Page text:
TOPEKA — Evidence against Sedgwick County Judge Timothy Henderson is so serious and pervasive that he should be removed from his position, an official told a panel Friday.
Arguing before the same panel, meeting the past two days at the Kansas Judicial Center on three formal complaints against Henderson, the judge’s attorney said any punishment should be limited, perhaps an admonishment. The evidence wasn’t clear and convincing, the judge’s attorney said.
The one complaint that seemed to dominate the testimony dealt with the accusation that Henderson, who presides over the juvenile court system, made offensive comments of a sexual nature to female prosecutors who work in or around his courtroom.
Earlier Friday, Henderson denied making the comments and said some remarks were taken out of context.
Henderson told the five members of the panel that he would request on Friday afternoon that he be reassigned from his current position as presiding judge over the juvenile court system to a position at the downtown Wichita courthouse, away from the juvenile court building where the conflict between him and the female prosecutors arose.
It wasn’t clear by Friday night whether he had made the request. “But he’s going to,” said his attorney, Tom Berscheidt.
The panel of judges and lawyers could admonish Henderson on its own. If it feels removal is warranted, it will make that recommendation to the Kansas Supreme Court. The panel said it would make its finding in writing but did not say when that would happen. The complaints are being handled by the Commission on Judicial Qualifications, which helps the Kansas Supreme Court in judicial disciplinary matters.
In his closing argument, Adam Hall, the examiner’s attorney presenting evidence against Henderson, told the panel that the judge’s offensive comments became more frequent and more serious. The judge made the remarks to female prosecutors with the District Attorney’s Office about sexual tension, women’s private anatomies, how women were dressed and a particular sex act, according to the testimony Hall presented.
Andrew Hinshaw, a court services officer, testified Friday that he heard the judge refer to one of the prosecutors, Melissa Green, as “the new hot DA.”
The other prosecutors bringing the accusations, in testimony, are Amanda Marino, Sandra Lessor and Kristi Topper.
In his argument, Hall said of the prosecutors who were the targets or recipients of the comments: “Those individuals had one thing in common: They were all women. And they were all subordinate to the judge.”
A second complaint the panel heard dealt with an e-mail Henderson sent about a Wichita attorney, Martin Bauer, to an official with the state child protection agency that contained Henderson’s personal or political view. The e-mail led to the attorney being removed from a list of attorneys that the agency works with in adult guardianship cases, Hall said.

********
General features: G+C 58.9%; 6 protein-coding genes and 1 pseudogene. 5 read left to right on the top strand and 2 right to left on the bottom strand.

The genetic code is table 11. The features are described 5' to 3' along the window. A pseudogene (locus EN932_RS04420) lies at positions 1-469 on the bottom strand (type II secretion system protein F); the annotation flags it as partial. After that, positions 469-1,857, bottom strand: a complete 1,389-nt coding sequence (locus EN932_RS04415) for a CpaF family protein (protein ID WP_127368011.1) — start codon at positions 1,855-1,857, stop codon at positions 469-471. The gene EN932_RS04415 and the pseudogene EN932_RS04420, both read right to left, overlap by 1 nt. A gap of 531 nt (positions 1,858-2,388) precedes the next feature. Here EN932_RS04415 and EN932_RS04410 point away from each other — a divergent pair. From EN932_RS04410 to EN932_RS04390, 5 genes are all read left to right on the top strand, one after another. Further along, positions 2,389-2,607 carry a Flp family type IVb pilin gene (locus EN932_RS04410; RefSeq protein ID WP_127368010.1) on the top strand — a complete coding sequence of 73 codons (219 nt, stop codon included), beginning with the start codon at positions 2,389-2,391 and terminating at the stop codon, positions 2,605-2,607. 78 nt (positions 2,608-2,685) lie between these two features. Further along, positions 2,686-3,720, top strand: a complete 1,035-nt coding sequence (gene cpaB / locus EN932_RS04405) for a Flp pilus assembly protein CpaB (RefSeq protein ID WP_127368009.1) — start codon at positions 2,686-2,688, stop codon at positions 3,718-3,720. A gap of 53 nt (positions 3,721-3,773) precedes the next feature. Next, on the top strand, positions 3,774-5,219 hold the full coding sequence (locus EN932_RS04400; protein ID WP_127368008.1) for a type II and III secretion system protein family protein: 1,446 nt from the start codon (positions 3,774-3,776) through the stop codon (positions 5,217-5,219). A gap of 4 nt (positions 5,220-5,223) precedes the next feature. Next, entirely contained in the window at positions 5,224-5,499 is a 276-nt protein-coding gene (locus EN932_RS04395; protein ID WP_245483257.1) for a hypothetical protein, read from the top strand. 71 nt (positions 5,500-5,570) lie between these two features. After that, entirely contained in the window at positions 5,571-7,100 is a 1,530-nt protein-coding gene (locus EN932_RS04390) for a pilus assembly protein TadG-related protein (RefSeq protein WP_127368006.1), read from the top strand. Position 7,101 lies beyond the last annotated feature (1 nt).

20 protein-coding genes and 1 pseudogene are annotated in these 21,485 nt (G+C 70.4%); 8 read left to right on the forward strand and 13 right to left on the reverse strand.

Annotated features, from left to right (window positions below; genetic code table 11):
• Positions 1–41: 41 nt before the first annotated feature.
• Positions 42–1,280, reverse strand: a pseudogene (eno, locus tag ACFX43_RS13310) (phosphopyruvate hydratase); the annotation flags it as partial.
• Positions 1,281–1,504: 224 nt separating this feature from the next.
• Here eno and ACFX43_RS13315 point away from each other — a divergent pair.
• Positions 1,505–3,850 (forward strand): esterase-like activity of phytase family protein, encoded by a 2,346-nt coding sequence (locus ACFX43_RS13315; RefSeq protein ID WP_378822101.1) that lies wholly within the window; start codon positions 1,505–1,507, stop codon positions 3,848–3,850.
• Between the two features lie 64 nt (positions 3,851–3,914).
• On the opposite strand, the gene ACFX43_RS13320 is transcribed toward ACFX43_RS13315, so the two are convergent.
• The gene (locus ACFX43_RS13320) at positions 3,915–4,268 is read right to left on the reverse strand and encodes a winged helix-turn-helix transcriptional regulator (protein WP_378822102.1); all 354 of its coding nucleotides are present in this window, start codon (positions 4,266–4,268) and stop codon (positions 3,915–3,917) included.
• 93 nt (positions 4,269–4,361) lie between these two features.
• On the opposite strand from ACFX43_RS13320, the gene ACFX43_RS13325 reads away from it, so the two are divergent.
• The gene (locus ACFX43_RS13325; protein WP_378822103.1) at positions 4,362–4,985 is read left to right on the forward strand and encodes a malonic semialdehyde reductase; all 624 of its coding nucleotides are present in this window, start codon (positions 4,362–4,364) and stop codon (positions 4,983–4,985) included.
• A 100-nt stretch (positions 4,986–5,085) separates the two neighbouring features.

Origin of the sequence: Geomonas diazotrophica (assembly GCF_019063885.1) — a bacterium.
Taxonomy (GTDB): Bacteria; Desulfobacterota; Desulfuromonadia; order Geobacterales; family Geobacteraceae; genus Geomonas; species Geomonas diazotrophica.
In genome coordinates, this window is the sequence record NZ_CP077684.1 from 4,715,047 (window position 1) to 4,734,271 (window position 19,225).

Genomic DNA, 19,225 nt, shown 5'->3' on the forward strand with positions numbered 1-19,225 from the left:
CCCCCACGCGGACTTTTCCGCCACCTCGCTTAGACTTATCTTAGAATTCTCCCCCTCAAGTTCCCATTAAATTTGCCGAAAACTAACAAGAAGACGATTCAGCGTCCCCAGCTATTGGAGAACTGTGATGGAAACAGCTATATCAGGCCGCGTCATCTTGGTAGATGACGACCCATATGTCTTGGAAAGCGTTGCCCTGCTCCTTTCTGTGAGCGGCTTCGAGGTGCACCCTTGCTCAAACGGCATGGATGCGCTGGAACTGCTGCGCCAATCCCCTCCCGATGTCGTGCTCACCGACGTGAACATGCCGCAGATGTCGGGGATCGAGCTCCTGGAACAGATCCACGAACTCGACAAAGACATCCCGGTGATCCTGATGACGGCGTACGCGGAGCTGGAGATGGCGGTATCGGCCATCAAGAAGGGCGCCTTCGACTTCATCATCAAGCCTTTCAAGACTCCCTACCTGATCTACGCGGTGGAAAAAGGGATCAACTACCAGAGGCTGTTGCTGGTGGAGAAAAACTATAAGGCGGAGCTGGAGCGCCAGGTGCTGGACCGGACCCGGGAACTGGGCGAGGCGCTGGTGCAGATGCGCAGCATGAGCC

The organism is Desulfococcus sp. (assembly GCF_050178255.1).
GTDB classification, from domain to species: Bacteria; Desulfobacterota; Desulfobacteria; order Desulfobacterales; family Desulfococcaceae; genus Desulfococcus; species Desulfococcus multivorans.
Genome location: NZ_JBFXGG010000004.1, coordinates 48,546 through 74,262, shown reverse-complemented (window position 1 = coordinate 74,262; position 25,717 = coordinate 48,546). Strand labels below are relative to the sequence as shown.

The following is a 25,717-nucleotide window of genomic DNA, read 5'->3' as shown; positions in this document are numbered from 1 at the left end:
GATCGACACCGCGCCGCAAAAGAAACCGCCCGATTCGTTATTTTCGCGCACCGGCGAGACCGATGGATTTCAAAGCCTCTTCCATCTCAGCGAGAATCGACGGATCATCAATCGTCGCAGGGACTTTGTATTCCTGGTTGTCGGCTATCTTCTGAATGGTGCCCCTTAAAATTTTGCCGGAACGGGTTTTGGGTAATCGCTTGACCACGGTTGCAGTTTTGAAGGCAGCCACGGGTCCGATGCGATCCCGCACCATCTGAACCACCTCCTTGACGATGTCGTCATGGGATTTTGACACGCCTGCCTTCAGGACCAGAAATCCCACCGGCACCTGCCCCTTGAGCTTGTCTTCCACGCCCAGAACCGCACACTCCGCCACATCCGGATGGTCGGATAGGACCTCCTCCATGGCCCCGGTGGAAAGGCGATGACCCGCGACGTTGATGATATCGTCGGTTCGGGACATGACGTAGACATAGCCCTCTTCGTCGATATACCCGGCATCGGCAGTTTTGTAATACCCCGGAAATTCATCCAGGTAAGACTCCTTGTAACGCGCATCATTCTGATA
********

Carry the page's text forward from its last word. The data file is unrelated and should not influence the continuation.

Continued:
A third complaint was that Henderson asked then-Wichita school board member Lanora Nolan to inquire about a teaching position for his wife.
“We see no alternative to removal,” Hall concluded.
In the closing argument defending the judge, attorney Berscheidt contended that the judge’s comments didn’t constitute what would produce a hostile work environment.
What might be offensive to someone is innocent or even complimentary to another, he said. The evidence “can’t be based on someone’s belief or innuendo,” he said.
Regarding the e-mail, Henderson was wrong to express political or personal views, Berscheidt said. Still, he said: “That’s not a hanging offense. In all candor, he should be admonished.”
As for the judge’s contact with the school board member, Henderson was only inquiring about a family member, and there was no evidence he was trying to assert influence, Berscheidt said.
The complaints about the e-mail and the contact with the school board member came from evidence found during an investigation of the complaint about sexual harassment.
In other testimony Friday, Angela Wilson, senior administrative attorney for the District Attorney’s Office, gave the inside story of how she learned that the prosecutors were upset over comments attributed to Henderson.
“I saw a pattern that I thought had to be addressed,” Wilson said.
Based on the law, she said, she felt an obligation to help bring the sexual harassment concerns forward to her bosses, including District Attorney Marc Bennett.
Bennett testified that he was concerned for his employees and discussed the situation with Judge James Fleetwood, the chief administrative judge, and that Fleetwood said he would speak with Henderson.
Later, Bennett said, he got word from Fleetwood that Henderson would not be moving from his position as the presiding juvenile court judge.
It was Bennett who brought the complaint about alleged sexual harassment that led to this week’s hearing.